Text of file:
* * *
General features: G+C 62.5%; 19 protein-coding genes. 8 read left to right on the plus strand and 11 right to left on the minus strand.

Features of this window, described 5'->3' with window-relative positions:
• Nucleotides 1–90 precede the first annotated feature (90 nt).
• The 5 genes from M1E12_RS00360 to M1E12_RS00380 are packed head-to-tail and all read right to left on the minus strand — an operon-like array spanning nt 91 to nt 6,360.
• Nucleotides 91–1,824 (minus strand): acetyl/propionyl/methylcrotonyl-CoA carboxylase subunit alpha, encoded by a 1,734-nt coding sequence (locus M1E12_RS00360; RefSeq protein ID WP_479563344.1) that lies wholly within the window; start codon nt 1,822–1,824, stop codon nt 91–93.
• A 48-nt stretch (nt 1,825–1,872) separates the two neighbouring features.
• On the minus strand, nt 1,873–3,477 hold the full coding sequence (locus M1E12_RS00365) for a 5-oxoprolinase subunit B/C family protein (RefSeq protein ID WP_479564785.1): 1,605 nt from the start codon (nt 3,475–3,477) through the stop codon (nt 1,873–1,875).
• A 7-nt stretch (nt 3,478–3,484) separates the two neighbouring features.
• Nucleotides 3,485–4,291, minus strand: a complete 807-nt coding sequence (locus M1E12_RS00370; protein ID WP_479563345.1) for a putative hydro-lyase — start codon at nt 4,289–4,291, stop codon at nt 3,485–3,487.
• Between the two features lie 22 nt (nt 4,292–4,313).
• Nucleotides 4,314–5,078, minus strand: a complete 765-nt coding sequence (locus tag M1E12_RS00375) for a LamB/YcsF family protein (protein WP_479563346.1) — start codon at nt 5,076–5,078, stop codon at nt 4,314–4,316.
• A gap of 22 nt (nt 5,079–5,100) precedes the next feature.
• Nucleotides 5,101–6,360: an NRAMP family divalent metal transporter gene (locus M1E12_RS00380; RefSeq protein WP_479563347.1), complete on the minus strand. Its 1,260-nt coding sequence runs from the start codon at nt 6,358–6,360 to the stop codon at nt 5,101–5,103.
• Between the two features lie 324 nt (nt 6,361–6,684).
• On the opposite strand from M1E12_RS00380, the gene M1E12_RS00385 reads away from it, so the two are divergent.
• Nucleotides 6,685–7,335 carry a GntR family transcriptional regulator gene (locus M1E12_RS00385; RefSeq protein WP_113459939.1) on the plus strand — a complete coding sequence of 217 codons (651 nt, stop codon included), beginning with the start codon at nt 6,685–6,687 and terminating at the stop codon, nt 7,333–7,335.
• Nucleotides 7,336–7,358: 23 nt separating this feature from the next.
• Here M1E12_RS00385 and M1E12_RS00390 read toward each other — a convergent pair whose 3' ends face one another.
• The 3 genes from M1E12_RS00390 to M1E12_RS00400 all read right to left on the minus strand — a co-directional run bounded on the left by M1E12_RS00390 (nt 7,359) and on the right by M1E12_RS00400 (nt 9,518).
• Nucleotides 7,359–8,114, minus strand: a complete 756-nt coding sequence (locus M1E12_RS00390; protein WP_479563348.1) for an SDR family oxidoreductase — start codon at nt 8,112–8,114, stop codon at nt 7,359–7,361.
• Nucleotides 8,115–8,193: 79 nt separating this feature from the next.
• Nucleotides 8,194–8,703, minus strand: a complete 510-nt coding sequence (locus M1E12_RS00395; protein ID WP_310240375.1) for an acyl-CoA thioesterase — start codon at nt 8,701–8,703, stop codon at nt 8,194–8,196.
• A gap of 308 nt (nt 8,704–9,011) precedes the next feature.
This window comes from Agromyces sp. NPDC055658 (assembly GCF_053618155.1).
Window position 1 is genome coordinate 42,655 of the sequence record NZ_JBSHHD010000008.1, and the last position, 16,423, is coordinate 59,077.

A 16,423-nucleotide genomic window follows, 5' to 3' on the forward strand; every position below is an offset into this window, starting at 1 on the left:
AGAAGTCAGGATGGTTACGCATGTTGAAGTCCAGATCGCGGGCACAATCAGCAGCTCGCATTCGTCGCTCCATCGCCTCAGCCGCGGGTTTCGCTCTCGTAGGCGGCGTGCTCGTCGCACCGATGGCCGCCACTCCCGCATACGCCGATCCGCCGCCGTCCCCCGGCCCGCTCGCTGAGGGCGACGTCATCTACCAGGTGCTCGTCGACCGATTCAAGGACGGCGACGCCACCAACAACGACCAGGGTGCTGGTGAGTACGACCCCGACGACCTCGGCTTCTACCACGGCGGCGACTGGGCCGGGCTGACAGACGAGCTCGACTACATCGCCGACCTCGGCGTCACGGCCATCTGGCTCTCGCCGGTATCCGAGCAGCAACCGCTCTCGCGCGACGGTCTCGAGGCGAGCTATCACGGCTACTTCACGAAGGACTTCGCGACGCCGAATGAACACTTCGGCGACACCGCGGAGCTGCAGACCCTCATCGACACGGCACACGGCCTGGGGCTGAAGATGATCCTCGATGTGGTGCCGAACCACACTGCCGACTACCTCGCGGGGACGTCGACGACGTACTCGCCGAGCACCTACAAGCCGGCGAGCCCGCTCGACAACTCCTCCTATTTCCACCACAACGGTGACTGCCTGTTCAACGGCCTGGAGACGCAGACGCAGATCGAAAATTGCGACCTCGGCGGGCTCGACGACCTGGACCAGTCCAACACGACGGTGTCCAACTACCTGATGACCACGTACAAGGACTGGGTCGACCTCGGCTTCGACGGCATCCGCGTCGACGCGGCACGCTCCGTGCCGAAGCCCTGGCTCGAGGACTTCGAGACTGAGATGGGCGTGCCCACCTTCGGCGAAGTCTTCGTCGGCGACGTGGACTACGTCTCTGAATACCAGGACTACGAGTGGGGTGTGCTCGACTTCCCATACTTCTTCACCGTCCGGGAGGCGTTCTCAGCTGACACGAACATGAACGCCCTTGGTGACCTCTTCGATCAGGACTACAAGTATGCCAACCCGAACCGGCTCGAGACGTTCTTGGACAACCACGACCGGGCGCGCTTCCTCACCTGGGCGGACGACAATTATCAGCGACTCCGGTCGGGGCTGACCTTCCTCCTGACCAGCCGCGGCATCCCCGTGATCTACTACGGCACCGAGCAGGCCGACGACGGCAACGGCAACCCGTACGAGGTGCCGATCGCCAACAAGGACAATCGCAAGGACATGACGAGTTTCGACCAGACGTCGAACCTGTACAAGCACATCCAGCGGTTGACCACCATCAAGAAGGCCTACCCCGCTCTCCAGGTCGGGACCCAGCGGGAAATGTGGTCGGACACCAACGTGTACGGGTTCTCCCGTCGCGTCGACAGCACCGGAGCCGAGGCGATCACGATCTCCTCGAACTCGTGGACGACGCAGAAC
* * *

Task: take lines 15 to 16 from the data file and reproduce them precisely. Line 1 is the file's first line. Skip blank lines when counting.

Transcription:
• On the opposite strand from M1E12_RS00380, the gene M1E12_RS00385 reads away from it, so the two are divergent.
• Nucleotides 6,685–7,335 carry a GntR family transcriptional regulator gene (locus M1E12_RS00385; RefSeq protein WP_113459939.1) on the plus strand — a complete coding sequence of 217 codons (651 nt, stop codon included), beginning with the start codon at nt 6,685–6,687 and terminating at the stop codon, nt 7,333–7,335.